• slider method. This method seems to be typical for Pre-Viking and Viking Age Scandinavia and England. The scabbard has only one fixed point; the baldic goes through the slider that is placed on the front side of the scabbard, longitudinally positioned a bit below the mouth. The slider can be integral part of the scabbard (for example Broomfield, Wickhambreux), or it can be separate and fitted to the scabbard. Fitted sliders could be made of metal, horn, antler or wood, and could be placed under the leather cover (York, Gloucester) or onto it (Valsgärde). No preserved slider from the Viking Age is known; however, short longitudinal slits in the leather for letting a baldric pass through were observed during the examination of English scabbards (Androshchuk 2014: 105; Mould et al. 2003: 3355-3366).


    The diagram of visible slits on scabbards from York. Taken from Mould et al. 2003: 3363, Fig. 1688.

  • Carolingian method and Ballateare-Cronk Moar type. This method is about two fixed points on the scabbard. Fixed points could be achieved by many ways, but I prefer to point out that they were perpendicularly positioned. The usage of two fixed points was the reason why this method needs a strap-divider. Generally speaking, this method involve the usage of metal parts, and that’s why we can trace this method much better than the previous one, even though it was used in a limited way in Viking Age Scandinavia (see Ungerman 2011).


    Carolingian type of suspension. Taken from Androshchuk 2014: Figs. 61, 67.


The sword and the scabbard were finished after a half of year in October 2016 and presented during the private event of Marobud group, Sons of the North.



The project involved many people who deserve our thanks. Firstly, we would like to thank to Ondřej Borský (Ernest’s Workshop) and his skill, because the blade is very well done. Secondly, our praise goes to Jakub Zbránek and his grafic skills. We have to mention also guys from MakersLab, who did a good job, and Unimus catalogue. We would like to also express our gratitude to Martin Zbránek and Valentina Doupovcová for documentation. The project would have not existed without the support and patience of our families.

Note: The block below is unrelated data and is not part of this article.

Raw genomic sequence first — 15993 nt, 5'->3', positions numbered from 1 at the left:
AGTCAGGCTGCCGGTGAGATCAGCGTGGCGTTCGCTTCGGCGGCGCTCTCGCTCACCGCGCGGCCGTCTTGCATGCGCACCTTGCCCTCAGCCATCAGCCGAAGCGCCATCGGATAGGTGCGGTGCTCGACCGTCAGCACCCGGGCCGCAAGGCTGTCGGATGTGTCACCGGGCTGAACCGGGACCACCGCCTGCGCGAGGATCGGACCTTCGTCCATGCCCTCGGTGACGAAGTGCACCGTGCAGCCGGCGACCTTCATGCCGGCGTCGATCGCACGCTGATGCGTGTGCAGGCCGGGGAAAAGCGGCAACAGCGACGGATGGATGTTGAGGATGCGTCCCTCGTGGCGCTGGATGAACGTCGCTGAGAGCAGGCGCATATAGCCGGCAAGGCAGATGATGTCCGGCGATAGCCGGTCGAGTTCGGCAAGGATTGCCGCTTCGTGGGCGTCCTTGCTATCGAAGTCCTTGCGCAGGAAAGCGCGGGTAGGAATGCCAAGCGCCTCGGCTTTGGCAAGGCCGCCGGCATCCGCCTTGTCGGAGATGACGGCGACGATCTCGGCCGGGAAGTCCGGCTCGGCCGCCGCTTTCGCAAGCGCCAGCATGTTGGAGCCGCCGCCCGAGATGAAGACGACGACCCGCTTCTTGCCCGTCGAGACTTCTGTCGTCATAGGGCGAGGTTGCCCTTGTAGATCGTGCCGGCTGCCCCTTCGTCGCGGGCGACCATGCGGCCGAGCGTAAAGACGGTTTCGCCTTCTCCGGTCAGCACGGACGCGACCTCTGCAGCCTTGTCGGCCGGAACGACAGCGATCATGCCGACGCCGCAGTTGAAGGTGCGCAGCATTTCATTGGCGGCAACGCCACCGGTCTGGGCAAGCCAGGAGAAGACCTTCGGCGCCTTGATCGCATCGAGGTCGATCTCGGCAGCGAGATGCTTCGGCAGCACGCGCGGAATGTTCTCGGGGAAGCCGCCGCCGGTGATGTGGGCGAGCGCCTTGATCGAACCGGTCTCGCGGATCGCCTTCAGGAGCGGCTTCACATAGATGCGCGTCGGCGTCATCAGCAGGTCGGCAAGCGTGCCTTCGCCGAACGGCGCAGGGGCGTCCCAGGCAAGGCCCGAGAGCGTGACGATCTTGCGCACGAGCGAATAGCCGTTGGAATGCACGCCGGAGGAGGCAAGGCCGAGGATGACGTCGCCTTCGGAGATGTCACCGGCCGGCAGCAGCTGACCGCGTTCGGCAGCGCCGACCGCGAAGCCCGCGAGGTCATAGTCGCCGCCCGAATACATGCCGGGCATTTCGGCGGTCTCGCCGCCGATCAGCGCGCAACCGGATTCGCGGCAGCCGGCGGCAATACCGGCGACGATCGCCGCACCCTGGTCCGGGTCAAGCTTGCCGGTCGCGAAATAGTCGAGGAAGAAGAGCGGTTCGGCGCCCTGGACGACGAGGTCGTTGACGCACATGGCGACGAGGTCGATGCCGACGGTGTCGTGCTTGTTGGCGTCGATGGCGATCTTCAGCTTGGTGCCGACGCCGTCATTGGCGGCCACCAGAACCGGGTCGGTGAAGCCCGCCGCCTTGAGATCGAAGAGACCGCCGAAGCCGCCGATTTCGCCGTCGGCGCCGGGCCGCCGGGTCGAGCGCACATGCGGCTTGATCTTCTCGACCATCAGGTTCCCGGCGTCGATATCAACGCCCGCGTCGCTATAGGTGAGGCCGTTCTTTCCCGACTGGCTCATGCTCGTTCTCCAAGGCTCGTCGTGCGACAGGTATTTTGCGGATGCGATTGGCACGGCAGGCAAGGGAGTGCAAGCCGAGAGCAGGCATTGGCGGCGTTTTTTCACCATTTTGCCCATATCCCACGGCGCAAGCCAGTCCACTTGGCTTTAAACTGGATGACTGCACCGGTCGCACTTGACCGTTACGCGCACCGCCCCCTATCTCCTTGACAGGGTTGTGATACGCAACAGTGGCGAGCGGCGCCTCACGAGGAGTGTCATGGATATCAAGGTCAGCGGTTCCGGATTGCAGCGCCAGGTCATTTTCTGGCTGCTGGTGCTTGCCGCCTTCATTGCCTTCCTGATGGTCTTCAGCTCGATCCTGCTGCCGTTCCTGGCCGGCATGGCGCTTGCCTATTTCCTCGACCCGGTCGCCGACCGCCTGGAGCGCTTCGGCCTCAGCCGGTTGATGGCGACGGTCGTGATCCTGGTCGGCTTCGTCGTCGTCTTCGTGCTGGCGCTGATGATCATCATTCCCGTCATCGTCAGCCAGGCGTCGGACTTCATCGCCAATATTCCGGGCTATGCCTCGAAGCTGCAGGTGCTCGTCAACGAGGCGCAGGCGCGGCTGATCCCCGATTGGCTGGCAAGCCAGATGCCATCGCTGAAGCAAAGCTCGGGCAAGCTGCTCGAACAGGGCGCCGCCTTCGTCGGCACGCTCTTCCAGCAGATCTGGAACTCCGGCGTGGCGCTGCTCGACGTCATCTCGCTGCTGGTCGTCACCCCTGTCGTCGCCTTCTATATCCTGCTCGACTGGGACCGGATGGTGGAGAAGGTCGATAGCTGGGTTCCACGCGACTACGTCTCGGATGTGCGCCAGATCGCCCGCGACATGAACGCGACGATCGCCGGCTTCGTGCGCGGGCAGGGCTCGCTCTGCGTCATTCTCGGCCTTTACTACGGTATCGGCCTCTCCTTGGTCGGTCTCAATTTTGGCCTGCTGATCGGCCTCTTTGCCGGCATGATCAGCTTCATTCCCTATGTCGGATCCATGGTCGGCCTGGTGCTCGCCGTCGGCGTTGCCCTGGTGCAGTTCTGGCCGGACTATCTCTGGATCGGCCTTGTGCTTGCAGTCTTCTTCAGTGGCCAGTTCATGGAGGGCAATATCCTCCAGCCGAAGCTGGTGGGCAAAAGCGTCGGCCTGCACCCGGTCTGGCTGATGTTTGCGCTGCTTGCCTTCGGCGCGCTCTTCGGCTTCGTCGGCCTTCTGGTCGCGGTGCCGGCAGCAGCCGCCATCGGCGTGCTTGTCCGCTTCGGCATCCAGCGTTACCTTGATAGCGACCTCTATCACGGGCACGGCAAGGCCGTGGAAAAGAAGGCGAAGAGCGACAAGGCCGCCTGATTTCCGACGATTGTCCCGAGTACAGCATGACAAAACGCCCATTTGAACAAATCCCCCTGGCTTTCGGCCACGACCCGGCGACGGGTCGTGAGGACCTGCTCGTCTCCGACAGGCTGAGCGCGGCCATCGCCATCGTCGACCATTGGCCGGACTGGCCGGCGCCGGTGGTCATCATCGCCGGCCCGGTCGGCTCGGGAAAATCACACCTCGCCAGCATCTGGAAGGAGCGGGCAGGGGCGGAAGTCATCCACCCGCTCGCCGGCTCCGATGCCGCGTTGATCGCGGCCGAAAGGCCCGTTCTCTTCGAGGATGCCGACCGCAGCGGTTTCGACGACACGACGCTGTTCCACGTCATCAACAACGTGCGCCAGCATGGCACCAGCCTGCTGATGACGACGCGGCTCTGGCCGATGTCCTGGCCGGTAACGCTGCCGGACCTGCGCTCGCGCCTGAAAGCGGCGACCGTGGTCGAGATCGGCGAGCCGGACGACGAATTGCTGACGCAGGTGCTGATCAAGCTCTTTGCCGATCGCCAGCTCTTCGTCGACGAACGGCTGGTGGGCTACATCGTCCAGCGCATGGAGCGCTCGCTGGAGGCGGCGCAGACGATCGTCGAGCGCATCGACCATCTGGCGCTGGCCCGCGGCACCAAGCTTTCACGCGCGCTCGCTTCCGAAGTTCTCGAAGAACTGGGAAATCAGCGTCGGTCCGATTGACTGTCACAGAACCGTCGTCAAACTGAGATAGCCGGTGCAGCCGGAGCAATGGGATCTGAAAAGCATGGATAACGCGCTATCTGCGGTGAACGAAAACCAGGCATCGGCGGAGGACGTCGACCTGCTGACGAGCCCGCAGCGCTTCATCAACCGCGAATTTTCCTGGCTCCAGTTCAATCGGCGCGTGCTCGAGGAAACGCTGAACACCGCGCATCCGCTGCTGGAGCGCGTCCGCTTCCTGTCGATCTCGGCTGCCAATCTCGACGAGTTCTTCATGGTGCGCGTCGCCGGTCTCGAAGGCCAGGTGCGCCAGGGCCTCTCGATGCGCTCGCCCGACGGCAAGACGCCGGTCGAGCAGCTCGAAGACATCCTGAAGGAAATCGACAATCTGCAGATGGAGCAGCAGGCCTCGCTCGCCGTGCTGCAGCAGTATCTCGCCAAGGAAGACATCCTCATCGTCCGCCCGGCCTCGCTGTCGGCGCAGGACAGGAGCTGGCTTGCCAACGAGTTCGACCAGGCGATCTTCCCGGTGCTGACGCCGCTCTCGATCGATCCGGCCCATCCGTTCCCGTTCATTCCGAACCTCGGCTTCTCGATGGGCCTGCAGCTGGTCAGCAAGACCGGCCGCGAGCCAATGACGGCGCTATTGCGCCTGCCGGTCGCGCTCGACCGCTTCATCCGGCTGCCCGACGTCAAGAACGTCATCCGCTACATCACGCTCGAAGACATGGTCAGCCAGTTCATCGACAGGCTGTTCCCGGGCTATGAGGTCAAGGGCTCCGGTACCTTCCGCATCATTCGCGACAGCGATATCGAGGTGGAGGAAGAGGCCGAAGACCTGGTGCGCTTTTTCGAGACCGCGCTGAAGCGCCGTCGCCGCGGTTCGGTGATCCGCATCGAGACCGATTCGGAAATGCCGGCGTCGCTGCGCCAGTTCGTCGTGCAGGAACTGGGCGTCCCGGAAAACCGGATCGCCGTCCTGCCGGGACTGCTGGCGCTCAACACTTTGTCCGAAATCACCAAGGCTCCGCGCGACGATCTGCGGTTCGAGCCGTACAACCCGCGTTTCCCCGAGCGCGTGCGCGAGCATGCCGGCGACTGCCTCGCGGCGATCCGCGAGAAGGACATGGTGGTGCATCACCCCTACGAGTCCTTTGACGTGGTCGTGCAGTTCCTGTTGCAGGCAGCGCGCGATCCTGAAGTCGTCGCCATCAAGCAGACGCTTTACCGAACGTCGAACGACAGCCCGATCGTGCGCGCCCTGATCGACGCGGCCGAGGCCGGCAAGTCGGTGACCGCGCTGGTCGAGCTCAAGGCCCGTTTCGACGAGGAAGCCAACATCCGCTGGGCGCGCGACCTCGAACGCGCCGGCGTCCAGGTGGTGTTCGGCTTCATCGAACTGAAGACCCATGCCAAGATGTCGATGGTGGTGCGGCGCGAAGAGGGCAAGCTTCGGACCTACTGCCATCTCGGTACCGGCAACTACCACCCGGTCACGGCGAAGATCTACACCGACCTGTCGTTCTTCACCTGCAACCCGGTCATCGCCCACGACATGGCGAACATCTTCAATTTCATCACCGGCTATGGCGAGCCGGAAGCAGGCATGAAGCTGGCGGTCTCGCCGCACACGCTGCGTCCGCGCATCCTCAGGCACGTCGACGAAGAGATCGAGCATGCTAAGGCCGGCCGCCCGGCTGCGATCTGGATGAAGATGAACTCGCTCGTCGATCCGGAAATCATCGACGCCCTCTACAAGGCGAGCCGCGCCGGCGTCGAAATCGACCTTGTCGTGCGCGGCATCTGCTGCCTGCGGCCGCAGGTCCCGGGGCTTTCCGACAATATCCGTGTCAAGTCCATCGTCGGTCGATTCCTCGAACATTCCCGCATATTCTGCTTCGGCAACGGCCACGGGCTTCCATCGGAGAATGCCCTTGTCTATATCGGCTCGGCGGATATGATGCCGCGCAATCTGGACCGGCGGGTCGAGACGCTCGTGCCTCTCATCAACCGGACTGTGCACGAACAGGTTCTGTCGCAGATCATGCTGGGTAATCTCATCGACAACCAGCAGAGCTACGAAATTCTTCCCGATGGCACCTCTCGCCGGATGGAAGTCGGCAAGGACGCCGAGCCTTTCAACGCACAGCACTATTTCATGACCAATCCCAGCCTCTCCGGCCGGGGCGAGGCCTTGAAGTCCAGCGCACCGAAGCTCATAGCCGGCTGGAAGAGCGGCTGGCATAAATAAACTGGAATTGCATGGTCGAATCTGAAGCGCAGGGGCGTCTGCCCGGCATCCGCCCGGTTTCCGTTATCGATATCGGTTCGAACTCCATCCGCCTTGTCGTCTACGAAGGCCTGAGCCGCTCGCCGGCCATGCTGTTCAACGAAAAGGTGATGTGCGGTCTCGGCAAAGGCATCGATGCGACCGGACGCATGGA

I hope you liked reading this article. If you have any question or remark, please contact me or leave a comment below. If you want to learn more and support my work, please, fund my project on Patreon or Paypal.



Androshchuk 2014 = Androshchuk, F. (2014). Viking swords : swords and social aspects of weaponry in Viking Age societies. Stockholm.

Geibig 1991 = Geibig, A. (1991). Beiträge zur morphologischen Entwicklung des Schwertes im Mittelalter : eine Analyse des Fundmaterials vom ausgehenden 8. bis zum 12. Jahrhundert aus Sammlungen der Bundesrepublik Deutschland. Neumünster.

Jones 2002 = Jones, L. A. (2002). Overview of Hilt and Blade Classifications. In. Oakeshott E. – Peirce, I. G. Swords of the Viking Age, pp. 15–24.

Mould et al. 2003 = Mould, Q., Carlisle, I, Cameron, E. (2003). Craft Industry and Everyday Life: Leather and Leatherworking in Anglo-Scandinavian and Medieval York. The small finds 17/16, York.

Peirce 2002 = Peirce, I. G. (2002). Catalogue of Examples. In. Oakeshott E. – Peirce, I. G. Swords of the Viking Age, pp. 25–144.

Petersen 1919 = Petersen, J. (1919). De Norske Vikingesverd: En Typologisk-Kronologisk Studie Over Vikingetidens Vaaben. Kristiania.

Ungerman 2011 = Ungerman, Š. (2011). Schwertgurte des 9. bis 10. Jahrhunderts in West- und Mitteleuropa. In: Macháček, J. – Ungerman, Š. (ed.), Frühgeschichtliche Zentralorte in Mitteleuropa. Studien zur Archäologie Europas 14, Bonn, pp. 575–608.

Żabiński 2007Żabiński, Grzegorz (2007). Viking Age Swords from Scotland. In. Acta Militaria Mediaevalia III, Kraków – Sanok, pp. 29–84.